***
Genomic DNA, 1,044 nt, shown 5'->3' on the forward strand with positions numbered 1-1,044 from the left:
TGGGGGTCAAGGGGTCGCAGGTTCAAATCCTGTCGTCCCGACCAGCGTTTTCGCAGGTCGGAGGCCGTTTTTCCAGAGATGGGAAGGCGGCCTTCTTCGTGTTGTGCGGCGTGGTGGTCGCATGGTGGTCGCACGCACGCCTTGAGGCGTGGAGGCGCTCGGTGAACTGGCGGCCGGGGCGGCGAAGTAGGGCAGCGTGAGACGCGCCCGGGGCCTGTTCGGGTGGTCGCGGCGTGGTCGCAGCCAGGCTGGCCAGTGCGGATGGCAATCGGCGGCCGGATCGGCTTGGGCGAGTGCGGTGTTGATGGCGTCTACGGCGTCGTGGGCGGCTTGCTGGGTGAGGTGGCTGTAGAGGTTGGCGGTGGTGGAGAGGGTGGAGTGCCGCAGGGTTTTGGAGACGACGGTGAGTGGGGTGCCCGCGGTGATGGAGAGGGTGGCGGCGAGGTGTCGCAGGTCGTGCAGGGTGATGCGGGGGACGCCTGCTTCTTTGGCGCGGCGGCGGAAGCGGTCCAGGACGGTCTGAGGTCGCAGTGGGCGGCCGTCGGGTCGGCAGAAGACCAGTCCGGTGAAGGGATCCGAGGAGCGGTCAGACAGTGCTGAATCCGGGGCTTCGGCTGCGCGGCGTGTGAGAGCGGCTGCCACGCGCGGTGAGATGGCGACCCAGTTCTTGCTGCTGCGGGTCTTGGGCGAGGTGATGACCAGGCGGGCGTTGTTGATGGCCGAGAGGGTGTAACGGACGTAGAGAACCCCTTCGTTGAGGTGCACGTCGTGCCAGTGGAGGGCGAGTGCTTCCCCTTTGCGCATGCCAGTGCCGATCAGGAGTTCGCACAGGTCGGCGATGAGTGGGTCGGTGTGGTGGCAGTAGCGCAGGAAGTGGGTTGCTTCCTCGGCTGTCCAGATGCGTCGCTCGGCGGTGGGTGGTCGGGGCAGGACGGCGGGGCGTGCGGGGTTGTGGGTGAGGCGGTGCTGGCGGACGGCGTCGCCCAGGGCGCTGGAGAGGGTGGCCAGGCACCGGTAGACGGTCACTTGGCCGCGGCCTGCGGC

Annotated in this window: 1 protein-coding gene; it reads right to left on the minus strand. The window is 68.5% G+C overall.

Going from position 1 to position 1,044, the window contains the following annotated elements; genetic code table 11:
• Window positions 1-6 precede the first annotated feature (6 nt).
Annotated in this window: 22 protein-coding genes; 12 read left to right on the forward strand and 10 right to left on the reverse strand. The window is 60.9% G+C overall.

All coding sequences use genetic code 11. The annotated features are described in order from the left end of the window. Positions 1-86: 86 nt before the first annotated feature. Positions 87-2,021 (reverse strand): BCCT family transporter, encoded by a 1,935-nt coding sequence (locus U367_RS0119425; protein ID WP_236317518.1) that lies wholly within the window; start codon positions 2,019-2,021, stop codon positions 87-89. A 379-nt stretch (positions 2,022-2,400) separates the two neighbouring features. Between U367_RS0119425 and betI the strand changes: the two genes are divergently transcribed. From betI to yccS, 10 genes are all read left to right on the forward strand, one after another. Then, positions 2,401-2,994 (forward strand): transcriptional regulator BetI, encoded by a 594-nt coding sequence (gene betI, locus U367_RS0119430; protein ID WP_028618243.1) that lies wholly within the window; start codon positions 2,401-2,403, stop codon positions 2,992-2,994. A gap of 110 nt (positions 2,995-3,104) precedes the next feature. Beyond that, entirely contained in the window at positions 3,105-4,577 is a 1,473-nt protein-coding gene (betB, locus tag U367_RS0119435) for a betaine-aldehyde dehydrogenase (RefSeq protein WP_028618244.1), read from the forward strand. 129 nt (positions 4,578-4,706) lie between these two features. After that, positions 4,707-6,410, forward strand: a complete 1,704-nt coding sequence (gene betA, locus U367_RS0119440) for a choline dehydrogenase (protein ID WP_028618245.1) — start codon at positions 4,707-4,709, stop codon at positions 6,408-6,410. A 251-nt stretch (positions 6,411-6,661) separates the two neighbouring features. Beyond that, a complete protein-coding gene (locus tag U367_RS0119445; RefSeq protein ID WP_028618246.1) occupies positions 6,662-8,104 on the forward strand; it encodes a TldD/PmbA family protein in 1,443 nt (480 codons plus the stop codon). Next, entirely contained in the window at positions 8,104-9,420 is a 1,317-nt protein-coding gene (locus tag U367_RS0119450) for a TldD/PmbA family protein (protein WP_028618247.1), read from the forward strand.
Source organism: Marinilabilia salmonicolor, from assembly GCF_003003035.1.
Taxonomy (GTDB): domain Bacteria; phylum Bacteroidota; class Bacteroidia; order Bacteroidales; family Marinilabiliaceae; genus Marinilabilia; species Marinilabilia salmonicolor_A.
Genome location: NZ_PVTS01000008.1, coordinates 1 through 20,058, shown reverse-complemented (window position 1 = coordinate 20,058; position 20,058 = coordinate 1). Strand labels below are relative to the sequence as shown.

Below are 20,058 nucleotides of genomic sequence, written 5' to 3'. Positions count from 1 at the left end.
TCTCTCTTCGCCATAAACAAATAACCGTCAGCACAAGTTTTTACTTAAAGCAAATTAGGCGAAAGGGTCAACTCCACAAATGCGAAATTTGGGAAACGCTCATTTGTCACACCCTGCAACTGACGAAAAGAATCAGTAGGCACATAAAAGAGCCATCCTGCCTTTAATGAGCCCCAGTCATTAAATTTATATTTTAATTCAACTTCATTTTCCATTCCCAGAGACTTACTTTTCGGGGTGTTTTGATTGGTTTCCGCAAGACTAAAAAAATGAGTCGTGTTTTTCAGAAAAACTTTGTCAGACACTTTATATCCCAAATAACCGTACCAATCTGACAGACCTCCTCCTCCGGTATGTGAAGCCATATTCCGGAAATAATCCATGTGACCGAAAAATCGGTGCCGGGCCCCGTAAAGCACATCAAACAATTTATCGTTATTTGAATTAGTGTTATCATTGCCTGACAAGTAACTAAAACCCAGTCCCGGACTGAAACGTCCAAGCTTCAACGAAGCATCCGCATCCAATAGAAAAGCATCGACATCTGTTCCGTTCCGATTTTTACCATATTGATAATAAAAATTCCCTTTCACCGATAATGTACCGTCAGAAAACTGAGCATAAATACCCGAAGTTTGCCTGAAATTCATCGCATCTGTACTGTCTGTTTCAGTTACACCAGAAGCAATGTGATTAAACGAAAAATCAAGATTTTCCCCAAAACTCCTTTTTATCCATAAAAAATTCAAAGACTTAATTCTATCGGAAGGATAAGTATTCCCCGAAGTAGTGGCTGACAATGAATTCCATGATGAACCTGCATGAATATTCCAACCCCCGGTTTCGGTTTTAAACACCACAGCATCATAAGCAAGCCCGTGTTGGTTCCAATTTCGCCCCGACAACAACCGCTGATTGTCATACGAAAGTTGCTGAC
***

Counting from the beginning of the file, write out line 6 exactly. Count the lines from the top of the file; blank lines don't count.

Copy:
Annotated in this window: 22 protein-coding genes; 12 read left to right on the forward strand and 10 right to left on the reverse strand. The window is 60.9% G+C overall.